Every business that wants to accept credit cards or other electronic payments needs to open a merchant account. That being said, setting up a merchant account is a complex procedure that requires upfront investments and time. Also, the merchant needs to go through an in-depth underwriting procedure.
This article explains how to open a merchant account and offer alternatives that can simplify the entire process.
What Is a Merchant Account?
A merchant account is a special kind of commercial bank account that merchants use for receiving electronic payments, typically debit or credit card payments. It is a holding account where the funds debited from customers’ accounts are kept until the settlement date, when the money is forwarded to the merchant’s designated business account or paid out via checks.
Whether you run a brick-and-mortar business with POS terminals or an online store, having a merchant account is a prerequisite for accepting electronic payments.
To open a merchant account, merchants partner with acquiring banks or merchant services providers.
Opening a Merchant Account
There are several points to consider before applying for a merchant account.
1. Choose Credit Card Brands to Process
Determine what credit card brands your customers use the most. For starters, keep in mind that Visa and Mastercard are the two most popular card associations in the world.
However, don’t neglect the potential of alternative payment methods. For instance, domestic card schemes are the most popular payment methods in some countries, like the Netherlands.
So, analyze your target audience to define the total number of card brands and payment options you need to process. Based on the collected information, ask the merchant account provider whether they allow for these additional payment options.
2. Decide on a Payment Model
When setting up a merchant account, decide on a payment model. There are two options to offer to customers:
- One-time payments. Typically used by brick-and-mortar and ecommerce stores for one-time purchases.
- Recurring payments. Typically used for selling subscription services that automatically renew monthly or annually.
Communicate your needs to the merchant account provider to check whether it provides both ways of collecting customer payments. Also, inquire if there are differences in fees and rates if you want to use both payment models.
Note: Learn about the pros and cons of monthly and annual subscriptions in our article Monthly Vs. Annual Subscriptions: What’s Better?
3. Choose a Merchant Account Provider
Before applying for a merchant account, first decide whether you will work with an acquiring bank or with a merchant services provider.
When opening a merchant account with an acquiring bank directly, you receive your own merchant ID and a dedicated merchant account. Acquiring banks often provide additional services, such as payment gateways for online payments and support for alternative payment methods, such as ACH.
The downside is that upfront investments are required, you have more paperwork to deal with, and you pay a monthly fee even if you don’t process any payments. This approach is a viable option for established businesses that work in a low-risk industry and expect high-volume transactions each month.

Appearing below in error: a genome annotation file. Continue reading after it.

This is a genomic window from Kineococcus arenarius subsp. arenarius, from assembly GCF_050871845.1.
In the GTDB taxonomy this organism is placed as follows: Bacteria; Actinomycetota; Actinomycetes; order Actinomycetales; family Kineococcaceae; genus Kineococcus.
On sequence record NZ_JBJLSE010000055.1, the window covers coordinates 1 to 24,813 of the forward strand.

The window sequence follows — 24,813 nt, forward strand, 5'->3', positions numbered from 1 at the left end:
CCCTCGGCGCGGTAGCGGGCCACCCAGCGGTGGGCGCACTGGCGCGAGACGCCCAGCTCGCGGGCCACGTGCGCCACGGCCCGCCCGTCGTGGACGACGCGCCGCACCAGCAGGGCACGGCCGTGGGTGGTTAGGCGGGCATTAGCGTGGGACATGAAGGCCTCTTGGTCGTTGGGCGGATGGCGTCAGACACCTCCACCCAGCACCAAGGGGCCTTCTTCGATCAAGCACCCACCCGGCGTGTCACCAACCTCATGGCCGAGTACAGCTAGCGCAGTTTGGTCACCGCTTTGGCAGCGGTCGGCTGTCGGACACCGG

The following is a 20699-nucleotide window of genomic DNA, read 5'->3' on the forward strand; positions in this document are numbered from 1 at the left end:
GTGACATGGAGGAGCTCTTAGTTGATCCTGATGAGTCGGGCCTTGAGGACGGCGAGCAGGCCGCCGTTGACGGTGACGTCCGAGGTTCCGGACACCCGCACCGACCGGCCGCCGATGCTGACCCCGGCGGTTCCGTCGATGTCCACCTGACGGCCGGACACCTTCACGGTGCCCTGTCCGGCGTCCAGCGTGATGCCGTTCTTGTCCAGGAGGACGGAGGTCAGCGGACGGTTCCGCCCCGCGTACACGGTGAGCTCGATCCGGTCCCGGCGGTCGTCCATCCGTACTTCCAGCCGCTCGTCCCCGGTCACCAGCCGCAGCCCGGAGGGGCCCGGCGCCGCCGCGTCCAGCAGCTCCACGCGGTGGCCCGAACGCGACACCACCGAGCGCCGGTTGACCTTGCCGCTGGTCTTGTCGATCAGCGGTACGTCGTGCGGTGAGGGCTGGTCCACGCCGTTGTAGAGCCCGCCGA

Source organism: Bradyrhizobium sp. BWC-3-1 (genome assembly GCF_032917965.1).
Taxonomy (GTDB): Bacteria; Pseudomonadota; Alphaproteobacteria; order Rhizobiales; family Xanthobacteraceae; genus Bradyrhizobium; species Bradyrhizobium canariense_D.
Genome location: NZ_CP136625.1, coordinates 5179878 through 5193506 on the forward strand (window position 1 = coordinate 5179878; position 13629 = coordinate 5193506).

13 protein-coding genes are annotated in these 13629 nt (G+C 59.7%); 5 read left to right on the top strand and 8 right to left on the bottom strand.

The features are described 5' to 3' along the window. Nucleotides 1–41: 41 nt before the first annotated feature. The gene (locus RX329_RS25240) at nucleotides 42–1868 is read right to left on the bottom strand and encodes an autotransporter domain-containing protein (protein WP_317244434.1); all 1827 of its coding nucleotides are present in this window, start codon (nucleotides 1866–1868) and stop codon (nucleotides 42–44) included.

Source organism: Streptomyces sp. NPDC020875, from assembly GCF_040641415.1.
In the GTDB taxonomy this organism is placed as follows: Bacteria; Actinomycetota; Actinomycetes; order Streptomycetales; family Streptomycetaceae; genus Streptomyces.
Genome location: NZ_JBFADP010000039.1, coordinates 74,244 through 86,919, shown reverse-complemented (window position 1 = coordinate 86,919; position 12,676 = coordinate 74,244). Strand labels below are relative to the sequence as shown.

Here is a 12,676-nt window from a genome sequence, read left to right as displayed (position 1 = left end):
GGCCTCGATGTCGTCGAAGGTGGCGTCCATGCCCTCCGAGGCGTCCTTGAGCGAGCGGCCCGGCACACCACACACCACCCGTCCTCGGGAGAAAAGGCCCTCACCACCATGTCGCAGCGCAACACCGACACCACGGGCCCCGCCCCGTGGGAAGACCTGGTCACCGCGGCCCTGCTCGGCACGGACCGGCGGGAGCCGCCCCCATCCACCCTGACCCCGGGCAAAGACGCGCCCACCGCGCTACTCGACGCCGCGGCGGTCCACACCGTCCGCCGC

Note: Dedicated high-risk merchant accounts are difficult to obtain, so if you happen to fall into the high-risk category, working with a merchant services provider makes the most sense. CCBill has decades of experience in working with merchants in high-risk industries and can help you process electronic payments safely and easily.
Merchant Services Provider
Also known as payment service providers (PSPs), merchant services providers are a one-stop shop for processing electronic payments. They usually provide an aggregated merchant account for processing payment cards, access to payment gateway technology, hosted payment forms, PCI compliance, fraud detection, payment APIs for easy integration, and third-party integrations. This option saves you time since you get everything you need to process electronic payments.
If you decide to work with a PSP, you also save money since typically there are no upfront investments and most PSPs don’t charge a flat monthly fee. Instead, the fee depends on your monthly transaction volume.
An aggregated merchant account is shared with other merchants and that’s how merchant services providers are able to save you money.
Note: Learn more about Merchant Category Codes, how to find yours and why they are important.
4. Comply Your Website with Visa and Mastercard Regulations
If you intent to process Visa and Mastercard payment cards online, your website must follow strict regulations.
Reliable merchant account providers ensure that all content and other website elements, like the checkout or the delivery policy, are compliant with Visa and Mastercard regulations for online payment processing. Moreover, they walk merchants through the rules-adjustment procedure if merchants haven’t done this beforehand.
5. Ensure PCI Compliance on Time
Payment Card Industry compliance (PCI compliance) is a set of standards brought by the PCI Security Standards Council and followed by ecommerce businesses globally to keep cardholders’ and credit card data secure and protected during online transactions.
Even though it’s not mandatory that merchants be PCI compliant before opening a merchant account, you will be given a timeframe within which to meet compliance terms and conditions.
Therefore, either carry out an independent compliance review before submitting an application form or inform the merchant account provider that you will need a compliance review.
Note: When working with a Merchant Services Provider, such as CCBill, use the provider’s hosted payment forms and the road to becoming PCI DSS compliant will be much easier since all cardholder data is processed, stored, encrypted, and transmitted by the provider.
6. Prepare Documentation
Merchant account providers request extensive documentation about a business to process an application. In order to get a merchant account as soon as possible and start accepting credit cards or other electronic payments, prepare the following documentation:
- Financial statements and credit history. Financial statements and credit history records issued by the merchant’s bank show the merchant’s cash flow and prove their financial and operational capability. They also indicate the approximate transaction volume expected by the merchant. Based on this information, the provider sets the processing fees and rates.